Momentum continues to build quickly across the United States for the removal of statues, monuments and other public symbols dedicated to the memory of individuals with backgrounds marred by connections to racism and white supremacy. Now a group of prominent North Carolina lawyers is speaking up on the issue and calling for immediate action.
In a letter made public today, 66 attorneys representing a broad and diverse array of practicing lawyers and law professors called on state leaders to immediately remove major Confederate monuments from the state’s civic spaces (including the State Capitol).
In addition, the group conveyed their belief that the presence of such monuments in key/core government spaces violates both the state and federal constitutions.
The letter (about which reporter Joe Killian will have more coverage tomorrow morning) is addressed to Gov. Roy Cooper, House Speaker Tim Moore, Senate President Pro Tem Phil Berger, Senate Minority Leader Dan Blue, House Minority Leader Darren Jackson, Department of Cultural Resources Secretary Susi Hamilton and state Historical Commission chair, David Ruffin and reads as follows:
June 17, 2020
Dear North Carolina State Government Officials:
We are members of the North Carolina bar or professors at in-state law schools with, collectively, substantial experience in government, the private sector, and legal academia.
We write to convey our view that Confederate monuments in important civic spaces in North Carolina, including at the State Capitol, offend guarantees in our state and federal Constitutions. These displays are inextricably tied to secession, slavery, and white supremacy. We urge their immediate removal.
As UNC Chapel Hill’s own website acknowledged for years, when seeing a monument such as “Silent Sam” exalting those who died for the South, “[m]any view it as a glorification of the Confederacy and thus a tacit defense of slavery.” “Silent Sam” is gone but a 75-foot-tall statue topped with an armed Confederate soldier still stands at the State Capitol in the heart of downtown Raleigh. Its presence in that location offends the North Carolina Constitution.
Central to our state Constitution are the declarations that “all persons are created equal” (Article I, Section 1), that “[s]lavery is forever prohibited” (Art. I, Sec. 17), and that “[n]o person shall be denied the equal protection of the laws; nor shall any person be subjected to discrimination by the State because of race” (Art I, Sec. 19). These guiding principles simply cannot be squared with the maintenance of Confederate monuments at prominent government sites. And the statues run counter to other constitutional provisions. As has been reported, a keynote speaker at the State Capitol monument dedication “spent a good deal of his public address defending the right of the states to secede from the Union.” Yet our Constitution rejects any such right of disunion (Art. I, Sec. 4). Indeed, “no law or ordinance of the State in contravention or subversion” of “the Constitution and government of the United States…can have any binding force” (Art. I, Sec. 5).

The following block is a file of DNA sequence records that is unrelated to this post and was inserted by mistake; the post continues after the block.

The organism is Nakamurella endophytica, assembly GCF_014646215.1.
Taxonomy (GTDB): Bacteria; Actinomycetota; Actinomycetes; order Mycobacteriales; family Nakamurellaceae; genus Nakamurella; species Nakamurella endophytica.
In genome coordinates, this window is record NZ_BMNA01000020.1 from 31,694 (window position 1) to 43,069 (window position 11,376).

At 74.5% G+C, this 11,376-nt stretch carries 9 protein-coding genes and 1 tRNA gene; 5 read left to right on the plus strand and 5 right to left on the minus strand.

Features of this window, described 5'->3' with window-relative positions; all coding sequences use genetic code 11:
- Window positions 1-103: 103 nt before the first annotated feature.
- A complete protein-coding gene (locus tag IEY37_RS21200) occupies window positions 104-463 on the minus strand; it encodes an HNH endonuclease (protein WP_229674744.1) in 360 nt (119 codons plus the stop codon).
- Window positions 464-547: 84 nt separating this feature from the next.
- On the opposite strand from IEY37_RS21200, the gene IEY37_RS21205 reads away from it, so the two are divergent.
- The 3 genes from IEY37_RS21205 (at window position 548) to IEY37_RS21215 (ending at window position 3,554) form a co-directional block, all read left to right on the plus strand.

Prominent, government-maintained Confederate monuments are also at fundamental odds with the federal Constitution. As the U.S. Supreme Court unanimously held in Pleasant Grove City v. Summum, public monuments are examples of government speech. And as the Court explained in Walker v. Tex. Div., Sons of Confederate Veterans, “a government’s ability to express itself” is not without restriction. “Constitutional and statutory provisions … may limit government speech.” The government-sanctioned expression at issue here is an affront to the commitment to racial equality embodied in the post-Civil War amendments. In particular, the Fourteenth Amendment forbids any state to deny “to any person…the equal protection of the laws.” Racist government speech in the form of State-sponsored Confederate monuments is inconsistent with North Carolina’s obligations under the Equal Protection Clause.
Some argue that taking down Confederate memorials is prohibited by the 2015 “monuments law”. That law should be repealed and we urge the General Assembly to do so. But whether the legislature acts or not, the State has an overriding obligation to comply with the state and federal Constitutions (plus federal anti-discrimination laws such as Title VII of the Civil Rights Act of 1964).
If there is a question about the permanent removal of these monuments, we urge at a minimum their immediate relocation to storage. Should any group sue for their return, we are confident that such an effort will face broad and successful legal opposition.
Confederate monuments can and must be removed immediately. Their presence in key civic spaces undermines state and national unity, denies Black citizens equal protection, and offends foundational and supreme legal rules. This is not who we are. This is not how North Carolina should be seen by America and the world. Put simply: now is the time for action. The Constitutions of North Carolina and our United States demand it.
Respectfully,[Click here to read the list of signatories.]